Dial Fights Recession by Stepping Up Spending

For First Time in Years, Will Simultaneously Market Its Five Biggest Brands

By Published on .

BATAVIA, Ohio (AdAge.com) -- Dial CEO Brad Casper has picked a funny time to go on a spending spree: the deepest recession in a half century.

For the first time since he became CEO of the notoriously thrifty unit of Germany's Henkel four years ago, all five of Dial's largest brands will simultaneously have substantial consumer marketing campaigns this year -- including TV, print and digital -- led by Energy BBDO, Chicago.

$50 MILLION GAMBLE: Dial will spend more on Purex than it has in the past 20 years.
$50 MILLION GAMBLE: Dial will spend more on Purex than it has in the past 20 years.
The marketer of Dial soap, Renuzit air fresheners, Right Guard deodorant, Purex laundry detergent and Soft Scrub cleaning products, spent a not-so-whopping $20 million on measured media last year, according to TNS Media Intelligence.

But starting this month, Dial will put $50 million in marketing support behind Purex's new three-in-one laundry detergent, fabric softener and anti-static dryer sheets alone. That's more than the brand has gotten in the past two decades combined, though the number includes some trade and consumer promotion.

Dial's stepped-up spending comes as marketers of second- and third-tier brands, like many in its portfolio, face an unprecedented fight for survival as retailers cull weaker brands. One such brand, Arm & Hammer, marketed by Church & Dwight Co. (where Mr. Casper was last an executive), was removed from the liquid-detergent shelves in more than 80% of Walmart stores last month, according to people familiar with the matter, even after a major ramp-up in marketing last year.

Sticking around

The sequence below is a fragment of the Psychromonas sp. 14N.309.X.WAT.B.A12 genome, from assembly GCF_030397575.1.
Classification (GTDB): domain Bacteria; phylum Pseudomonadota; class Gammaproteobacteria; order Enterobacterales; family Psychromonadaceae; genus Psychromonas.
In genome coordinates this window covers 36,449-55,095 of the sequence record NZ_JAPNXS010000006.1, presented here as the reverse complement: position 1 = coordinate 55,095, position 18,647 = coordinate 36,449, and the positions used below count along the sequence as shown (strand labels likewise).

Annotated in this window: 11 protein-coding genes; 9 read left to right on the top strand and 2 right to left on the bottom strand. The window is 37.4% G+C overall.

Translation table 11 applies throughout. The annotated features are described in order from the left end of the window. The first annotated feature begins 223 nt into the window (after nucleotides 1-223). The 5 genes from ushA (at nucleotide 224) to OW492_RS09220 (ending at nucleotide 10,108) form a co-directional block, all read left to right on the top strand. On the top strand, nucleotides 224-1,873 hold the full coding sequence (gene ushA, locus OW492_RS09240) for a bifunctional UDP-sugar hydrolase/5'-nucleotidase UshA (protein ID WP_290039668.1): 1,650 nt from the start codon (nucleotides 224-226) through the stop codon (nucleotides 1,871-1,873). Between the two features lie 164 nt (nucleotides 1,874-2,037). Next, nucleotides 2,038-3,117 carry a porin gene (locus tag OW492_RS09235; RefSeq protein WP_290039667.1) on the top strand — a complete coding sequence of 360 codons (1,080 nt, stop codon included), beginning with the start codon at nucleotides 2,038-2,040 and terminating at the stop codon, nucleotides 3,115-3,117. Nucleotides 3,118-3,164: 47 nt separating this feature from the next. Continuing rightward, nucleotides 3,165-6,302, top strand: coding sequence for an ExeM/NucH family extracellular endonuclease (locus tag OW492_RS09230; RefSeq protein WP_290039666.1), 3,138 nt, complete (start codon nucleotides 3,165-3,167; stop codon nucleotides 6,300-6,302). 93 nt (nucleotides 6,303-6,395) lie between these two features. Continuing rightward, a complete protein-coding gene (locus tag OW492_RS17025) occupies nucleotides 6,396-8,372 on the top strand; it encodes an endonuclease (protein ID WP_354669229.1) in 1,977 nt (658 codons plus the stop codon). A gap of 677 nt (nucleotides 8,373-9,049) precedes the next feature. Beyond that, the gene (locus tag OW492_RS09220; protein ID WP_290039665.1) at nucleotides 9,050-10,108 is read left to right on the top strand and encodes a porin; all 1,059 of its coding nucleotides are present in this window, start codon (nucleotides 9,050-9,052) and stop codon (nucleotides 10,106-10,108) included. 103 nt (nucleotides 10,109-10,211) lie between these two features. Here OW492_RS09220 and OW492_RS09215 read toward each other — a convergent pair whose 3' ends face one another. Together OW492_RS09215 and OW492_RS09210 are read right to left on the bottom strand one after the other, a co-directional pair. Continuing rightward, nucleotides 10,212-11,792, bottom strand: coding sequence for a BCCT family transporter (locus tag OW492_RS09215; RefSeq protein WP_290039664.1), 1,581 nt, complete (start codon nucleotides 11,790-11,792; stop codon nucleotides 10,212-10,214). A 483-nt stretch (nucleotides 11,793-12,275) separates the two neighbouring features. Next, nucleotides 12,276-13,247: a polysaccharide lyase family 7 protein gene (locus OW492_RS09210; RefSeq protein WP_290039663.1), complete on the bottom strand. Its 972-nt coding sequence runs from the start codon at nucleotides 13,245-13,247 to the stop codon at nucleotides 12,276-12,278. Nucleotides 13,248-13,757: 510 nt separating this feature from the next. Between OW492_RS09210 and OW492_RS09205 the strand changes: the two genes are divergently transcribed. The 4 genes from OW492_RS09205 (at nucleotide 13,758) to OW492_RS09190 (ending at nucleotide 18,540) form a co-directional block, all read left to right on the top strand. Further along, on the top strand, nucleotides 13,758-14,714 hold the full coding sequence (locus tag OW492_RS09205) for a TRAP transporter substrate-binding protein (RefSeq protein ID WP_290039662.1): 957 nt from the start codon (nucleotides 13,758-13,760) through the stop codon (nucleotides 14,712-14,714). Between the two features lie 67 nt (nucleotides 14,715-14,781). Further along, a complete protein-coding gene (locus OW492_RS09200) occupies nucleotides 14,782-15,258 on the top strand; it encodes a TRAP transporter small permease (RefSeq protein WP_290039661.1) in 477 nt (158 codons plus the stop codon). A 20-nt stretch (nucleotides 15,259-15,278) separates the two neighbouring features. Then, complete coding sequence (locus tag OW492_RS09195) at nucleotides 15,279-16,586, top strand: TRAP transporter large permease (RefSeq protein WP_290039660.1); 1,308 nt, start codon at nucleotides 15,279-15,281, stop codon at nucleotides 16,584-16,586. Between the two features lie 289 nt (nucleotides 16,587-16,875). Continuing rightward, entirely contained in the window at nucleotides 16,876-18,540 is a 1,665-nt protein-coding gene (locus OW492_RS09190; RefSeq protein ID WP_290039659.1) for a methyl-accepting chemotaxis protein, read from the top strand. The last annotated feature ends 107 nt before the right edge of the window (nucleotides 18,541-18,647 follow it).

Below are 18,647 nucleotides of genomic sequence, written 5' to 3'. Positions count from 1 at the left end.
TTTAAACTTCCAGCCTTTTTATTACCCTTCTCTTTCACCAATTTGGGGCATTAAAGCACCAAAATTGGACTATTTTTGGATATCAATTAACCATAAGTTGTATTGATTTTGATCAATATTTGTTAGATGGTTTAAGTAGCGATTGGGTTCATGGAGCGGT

However, Mr. Casper said his spending spree is not just an attempt to keep from being voted off the island, or, in a nod to Right Guard's appearance last month on "Celebrity Apprentice," getting fired. "I don't see an increase in advertising as a means to avoid obsolescence with retailers," he said. "You've got to have something to talk about."

That includes a Renuzit Crystal Elements launch that's helping the brand build sales and share in an air-freshener category relatively hard hit by recession, he said, and a Soft Scrub sponge infused with cleaner.

"It would be horrible if [the company's 2009 spending spurt] was a one-shot wonder," he said. He credits a commitment to stepped-up marketing with helping attract young marketers to Henkel and keep them there, reducing marketing-employee turnover from double digits four years ago to 3% now.

And Mr. Casper isn't buying that recession will hurt his chances. A lesson he learned from Procter & Gamble Co. Chairman-CEO A.G. Lafley when he worked under him in Japan in the 1990s, he said, was: "When you've got something consumers really love, don't let all the other economic or competitive factors get in the way."

Last fall, Mr. Casper feared the U.S. might face a decade-long slump much like Japan in the 1990s after real-estate and securities bubbles burst there. He no longer does. "The bubbles we're seeing popping in California, Florida or Arizona are still relatively modest compared to the bubbles bursting in Tokyo and Osaka," he said. "The American consumer is much more optimistic in general [and], despite unemployment, will lead us out of this recession."

Even so, he's been cautious. After one round of good scores from Nielsen's Bases product-concept testing service, he had the Purex three-in-one detergent tested again last year to "make sure it wasn't a one-time wobble." Then, after the market tanked in September, he decided to test it again with Bases in January, he said, "and we saw the same enthusiastic response from consumers."

Though priced twice as much per load as regular Purex detergent, the three-in-one product costs only half as much as washing clothes with a premium-price detergent, fabric softener and dryer sheet, Mr. Casper said.

Unitized-dose products such as tablets from P&G and Unilever or even a very similar three-in-one product from now-defunct Drypers Corp. never took hold in the U.S.

But Mr. Casper said he believes Dial has the right product quality, high-testing advertising and retailer support to make this launch work.

In this article:
Most Popular